The facet mirrors may be placed in close proximity to the arcuate light pipe with little loss of performance. The spherical mirror 16 is not necessary in this embodiment.
In practice, it has been found that uniformity can be achieved at shorter light pipe lengths, e.g., 10" for the same by use of an additional optical element inserted between the facet mirror 14 and the arcuate light pipe 15.
FIG. 5 illustrates this arrangement and shows the mirror facet assembly 14 arcuate light pipe 15, and the optical element in the form of a fiber bundle 17.
The optical element 17 comprises a bundle of straight glass or fused silica fibers of circular cross-section packed as closely together as possible for best efficiency. The shape of the bundle 17 may be arcuate to match the arcuate shape of the light pipe as shown in FIG. 6A or it may have any shape as long as it encompasses the input face of the arcuate light pipe 15, as shown in FIG. 6B.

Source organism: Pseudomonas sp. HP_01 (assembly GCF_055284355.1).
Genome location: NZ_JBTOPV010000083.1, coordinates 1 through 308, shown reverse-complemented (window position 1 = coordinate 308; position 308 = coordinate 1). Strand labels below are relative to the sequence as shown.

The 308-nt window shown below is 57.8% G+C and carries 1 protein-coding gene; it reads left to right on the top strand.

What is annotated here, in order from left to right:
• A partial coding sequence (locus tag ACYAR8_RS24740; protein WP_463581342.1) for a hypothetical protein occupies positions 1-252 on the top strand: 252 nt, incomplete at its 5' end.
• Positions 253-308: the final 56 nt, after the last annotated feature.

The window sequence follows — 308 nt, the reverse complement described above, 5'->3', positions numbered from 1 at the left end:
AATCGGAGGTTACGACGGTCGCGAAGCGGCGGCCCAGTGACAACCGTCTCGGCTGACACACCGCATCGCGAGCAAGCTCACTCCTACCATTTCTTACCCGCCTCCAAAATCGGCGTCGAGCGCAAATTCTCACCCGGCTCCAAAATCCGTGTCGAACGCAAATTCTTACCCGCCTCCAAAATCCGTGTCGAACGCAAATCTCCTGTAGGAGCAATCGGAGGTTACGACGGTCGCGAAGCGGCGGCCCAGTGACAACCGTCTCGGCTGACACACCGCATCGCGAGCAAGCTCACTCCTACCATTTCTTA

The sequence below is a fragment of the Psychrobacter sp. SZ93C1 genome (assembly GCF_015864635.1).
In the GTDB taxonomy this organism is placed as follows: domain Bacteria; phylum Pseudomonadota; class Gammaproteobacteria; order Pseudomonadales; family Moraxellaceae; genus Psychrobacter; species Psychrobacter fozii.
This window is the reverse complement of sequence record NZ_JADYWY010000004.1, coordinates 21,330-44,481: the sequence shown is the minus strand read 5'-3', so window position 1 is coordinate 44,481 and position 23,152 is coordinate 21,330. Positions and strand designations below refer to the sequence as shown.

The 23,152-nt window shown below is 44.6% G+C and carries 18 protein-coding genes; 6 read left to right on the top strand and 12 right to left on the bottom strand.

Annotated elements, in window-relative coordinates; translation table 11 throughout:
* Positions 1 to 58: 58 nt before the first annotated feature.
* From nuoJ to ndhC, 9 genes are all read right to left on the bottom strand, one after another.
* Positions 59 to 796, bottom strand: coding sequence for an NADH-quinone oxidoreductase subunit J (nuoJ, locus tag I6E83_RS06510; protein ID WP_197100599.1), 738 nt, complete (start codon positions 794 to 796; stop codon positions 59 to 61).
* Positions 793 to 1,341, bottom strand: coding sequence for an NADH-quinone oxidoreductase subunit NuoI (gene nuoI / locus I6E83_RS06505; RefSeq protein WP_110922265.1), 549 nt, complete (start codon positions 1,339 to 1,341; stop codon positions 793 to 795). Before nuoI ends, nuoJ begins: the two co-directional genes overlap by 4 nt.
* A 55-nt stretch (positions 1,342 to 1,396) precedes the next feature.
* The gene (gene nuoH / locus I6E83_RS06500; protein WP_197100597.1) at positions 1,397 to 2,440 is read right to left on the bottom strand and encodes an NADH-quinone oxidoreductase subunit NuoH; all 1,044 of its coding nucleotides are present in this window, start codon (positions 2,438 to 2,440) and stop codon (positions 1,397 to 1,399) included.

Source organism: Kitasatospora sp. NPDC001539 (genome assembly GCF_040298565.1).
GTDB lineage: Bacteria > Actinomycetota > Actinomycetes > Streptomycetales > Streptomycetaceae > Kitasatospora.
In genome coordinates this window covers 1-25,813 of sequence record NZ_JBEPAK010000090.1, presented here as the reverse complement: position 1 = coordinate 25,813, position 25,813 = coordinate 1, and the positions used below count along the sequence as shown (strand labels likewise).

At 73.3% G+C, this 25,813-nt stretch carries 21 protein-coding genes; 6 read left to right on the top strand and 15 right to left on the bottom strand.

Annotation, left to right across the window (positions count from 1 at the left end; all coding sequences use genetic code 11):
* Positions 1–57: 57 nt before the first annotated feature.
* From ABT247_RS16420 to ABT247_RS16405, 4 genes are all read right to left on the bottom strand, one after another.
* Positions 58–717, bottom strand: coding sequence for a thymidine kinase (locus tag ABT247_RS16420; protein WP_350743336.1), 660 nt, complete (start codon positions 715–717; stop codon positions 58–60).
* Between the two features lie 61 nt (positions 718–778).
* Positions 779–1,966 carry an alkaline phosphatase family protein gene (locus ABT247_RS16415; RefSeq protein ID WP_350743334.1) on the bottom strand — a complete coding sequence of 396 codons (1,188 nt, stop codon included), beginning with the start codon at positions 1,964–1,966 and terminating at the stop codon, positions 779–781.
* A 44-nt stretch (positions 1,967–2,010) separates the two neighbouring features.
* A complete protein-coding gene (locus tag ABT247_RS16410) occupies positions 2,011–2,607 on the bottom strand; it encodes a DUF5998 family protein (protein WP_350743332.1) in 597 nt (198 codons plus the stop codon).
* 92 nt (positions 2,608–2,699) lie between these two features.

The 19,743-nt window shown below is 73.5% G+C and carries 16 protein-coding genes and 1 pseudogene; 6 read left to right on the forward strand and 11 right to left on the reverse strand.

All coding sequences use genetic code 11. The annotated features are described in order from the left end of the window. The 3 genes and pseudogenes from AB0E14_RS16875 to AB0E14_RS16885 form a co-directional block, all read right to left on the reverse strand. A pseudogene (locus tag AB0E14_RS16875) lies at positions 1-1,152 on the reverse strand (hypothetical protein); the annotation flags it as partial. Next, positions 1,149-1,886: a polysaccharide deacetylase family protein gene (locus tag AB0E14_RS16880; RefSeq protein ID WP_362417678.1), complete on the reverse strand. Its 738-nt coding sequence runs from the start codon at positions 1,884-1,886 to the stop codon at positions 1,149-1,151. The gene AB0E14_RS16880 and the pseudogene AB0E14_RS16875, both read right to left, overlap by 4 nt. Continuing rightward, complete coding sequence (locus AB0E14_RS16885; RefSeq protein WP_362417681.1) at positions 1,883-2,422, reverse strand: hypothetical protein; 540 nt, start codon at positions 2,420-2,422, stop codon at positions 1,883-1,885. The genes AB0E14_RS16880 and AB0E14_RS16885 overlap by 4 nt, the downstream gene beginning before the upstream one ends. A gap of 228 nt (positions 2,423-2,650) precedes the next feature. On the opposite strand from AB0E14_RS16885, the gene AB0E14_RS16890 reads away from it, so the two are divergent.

The light rays that form each image of the arc source lie inside a cone. However, the distribution of rays in the cone is not uniform due to the properties of the ellipsoid. This causes the average or "centroid" ray to be different from the chief ray, which lies on the axis of the cone. The circular fibers improve the uniformity of rays in the cone, and if the fibers are long enough compared to their diameter, the centroid ray will coincide with the chief ray. This provides better spatial uniformity at shorter light pipe lengths. The fibers should have a large ratio of length to diameter, e.g., of at least 50. Consequently, the bundle should be made of small fibers to minimize its length. The lower limit on fiber diameter is determined only by fragility and difficulty of assembly. A reasonable value is 0.5 mm fiber diameter vs 50 mm length.